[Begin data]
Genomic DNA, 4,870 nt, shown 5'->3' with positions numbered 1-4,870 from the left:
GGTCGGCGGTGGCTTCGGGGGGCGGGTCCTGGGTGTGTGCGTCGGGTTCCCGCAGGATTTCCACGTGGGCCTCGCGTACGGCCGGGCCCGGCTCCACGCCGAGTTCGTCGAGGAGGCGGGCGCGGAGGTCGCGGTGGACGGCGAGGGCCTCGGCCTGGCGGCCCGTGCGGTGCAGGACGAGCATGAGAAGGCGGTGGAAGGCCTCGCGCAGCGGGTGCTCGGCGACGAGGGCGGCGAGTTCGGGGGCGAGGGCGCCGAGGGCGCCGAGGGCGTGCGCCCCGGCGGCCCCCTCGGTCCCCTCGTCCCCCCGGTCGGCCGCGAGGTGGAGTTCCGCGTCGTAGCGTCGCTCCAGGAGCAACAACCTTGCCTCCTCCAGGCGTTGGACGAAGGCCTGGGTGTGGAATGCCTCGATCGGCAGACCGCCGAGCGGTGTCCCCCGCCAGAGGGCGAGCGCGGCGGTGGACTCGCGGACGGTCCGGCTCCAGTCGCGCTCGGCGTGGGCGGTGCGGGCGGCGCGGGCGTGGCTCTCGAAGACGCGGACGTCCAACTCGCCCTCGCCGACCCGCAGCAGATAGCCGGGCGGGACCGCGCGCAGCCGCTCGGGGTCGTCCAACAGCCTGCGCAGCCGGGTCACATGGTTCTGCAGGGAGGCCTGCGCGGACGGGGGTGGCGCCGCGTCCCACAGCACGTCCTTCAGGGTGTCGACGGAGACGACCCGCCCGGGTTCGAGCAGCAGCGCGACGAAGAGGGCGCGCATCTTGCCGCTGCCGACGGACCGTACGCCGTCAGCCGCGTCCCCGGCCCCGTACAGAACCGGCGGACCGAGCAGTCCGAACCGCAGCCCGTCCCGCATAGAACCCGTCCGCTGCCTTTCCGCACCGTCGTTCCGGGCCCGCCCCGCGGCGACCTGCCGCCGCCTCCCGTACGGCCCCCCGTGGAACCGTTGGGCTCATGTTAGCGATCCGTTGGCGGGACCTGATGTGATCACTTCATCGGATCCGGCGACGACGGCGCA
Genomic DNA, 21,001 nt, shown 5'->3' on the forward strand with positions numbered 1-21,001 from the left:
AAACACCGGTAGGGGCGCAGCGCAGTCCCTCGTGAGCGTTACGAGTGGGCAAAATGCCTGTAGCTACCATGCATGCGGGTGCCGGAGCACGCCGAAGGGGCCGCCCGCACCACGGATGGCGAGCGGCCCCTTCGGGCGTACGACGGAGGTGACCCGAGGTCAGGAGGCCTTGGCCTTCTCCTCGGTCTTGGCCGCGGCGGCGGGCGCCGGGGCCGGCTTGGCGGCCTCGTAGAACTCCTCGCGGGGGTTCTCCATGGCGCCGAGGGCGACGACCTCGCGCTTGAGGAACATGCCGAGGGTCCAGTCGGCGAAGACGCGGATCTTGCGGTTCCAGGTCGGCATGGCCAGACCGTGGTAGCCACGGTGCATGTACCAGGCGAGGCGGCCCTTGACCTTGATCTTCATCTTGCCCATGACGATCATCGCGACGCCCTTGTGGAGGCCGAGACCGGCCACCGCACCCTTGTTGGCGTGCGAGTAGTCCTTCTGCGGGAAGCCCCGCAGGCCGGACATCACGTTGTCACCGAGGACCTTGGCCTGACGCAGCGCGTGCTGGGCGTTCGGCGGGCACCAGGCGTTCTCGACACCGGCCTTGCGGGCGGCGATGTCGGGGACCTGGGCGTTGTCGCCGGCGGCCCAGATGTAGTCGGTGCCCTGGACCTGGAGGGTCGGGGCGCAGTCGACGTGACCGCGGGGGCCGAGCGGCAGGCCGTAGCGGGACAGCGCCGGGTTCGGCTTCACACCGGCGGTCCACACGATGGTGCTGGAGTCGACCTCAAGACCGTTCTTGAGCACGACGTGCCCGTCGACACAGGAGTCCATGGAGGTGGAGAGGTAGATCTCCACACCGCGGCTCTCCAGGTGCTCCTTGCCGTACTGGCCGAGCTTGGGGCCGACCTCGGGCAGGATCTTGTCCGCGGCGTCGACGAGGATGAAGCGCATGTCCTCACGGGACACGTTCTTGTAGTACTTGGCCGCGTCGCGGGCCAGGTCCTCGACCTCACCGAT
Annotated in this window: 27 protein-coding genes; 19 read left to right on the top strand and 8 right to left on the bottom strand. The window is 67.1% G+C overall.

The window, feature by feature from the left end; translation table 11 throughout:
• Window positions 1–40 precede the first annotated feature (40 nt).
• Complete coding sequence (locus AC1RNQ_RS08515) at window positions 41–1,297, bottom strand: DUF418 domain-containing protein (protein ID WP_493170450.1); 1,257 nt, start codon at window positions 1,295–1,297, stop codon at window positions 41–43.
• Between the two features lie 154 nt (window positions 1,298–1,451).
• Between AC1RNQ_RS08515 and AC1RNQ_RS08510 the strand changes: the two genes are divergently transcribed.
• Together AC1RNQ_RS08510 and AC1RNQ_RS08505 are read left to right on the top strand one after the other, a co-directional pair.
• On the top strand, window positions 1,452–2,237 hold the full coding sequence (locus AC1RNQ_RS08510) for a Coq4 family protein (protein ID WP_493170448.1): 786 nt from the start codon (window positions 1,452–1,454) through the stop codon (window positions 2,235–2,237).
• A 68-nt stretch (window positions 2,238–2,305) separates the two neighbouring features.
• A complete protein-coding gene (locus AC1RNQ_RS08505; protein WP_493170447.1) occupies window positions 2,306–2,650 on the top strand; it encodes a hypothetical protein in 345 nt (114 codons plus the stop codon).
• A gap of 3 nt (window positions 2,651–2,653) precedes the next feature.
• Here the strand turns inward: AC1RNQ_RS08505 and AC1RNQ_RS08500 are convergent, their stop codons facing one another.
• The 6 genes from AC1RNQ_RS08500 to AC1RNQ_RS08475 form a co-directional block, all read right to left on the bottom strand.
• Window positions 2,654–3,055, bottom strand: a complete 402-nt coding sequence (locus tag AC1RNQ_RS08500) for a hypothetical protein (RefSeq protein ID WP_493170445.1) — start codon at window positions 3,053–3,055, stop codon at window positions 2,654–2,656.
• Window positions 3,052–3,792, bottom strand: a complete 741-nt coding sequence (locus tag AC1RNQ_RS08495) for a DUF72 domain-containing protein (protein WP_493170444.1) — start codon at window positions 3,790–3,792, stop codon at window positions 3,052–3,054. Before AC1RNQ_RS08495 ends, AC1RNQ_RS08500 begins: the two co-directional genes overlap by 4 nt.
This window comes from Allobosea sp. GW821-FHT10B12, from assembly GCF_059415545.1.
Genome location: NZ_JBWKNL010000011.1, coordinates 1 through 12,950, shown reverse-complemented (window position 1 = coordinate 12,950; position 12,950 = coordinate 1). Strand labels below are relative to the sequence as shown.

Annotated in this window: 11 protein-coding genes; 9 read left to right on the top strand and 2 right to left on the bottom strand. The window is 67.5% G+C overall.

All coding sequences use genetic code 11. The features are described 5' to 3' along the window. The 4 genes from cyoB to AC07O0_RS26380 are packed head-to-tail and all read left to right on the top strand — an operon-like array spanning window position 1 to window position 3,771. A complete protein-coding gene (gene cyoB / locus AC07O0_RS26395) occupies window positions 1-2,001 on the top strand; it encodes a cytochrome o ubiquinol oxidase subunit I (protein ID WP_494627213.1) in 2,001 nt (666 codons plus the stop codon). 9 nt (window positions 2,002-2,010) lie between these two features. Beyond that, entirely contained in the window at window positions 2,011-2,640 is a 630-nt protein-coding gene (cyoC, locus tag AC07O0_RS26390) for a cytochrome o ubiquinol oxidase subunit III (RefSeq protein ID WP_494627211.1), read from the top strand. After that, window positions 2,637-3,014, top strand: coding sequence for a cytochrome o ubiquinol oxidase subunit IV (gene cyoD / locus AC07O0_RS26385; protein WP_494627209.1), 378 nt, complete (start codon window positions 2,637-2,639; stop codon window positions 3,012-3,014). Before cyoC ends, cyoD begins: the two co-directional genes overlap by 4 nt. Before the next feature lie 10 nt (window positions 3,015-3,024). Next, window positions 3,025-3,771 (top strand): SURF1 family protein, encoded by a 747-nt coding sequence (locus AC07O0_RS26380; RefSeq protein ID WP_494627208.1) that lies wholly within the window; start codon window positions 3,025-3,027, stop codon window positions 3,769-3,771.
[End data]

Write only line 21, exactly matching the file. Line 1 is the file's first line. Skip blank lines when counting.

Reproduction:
Genome location: NZ_JBWKNL010000011.1, coordinates 1 through 12,950, shown reverse-complemented (window position 1 = coordinate 12,950; position 12,950 = coordinate 1). Strand labels below are relative to the sequence as shown.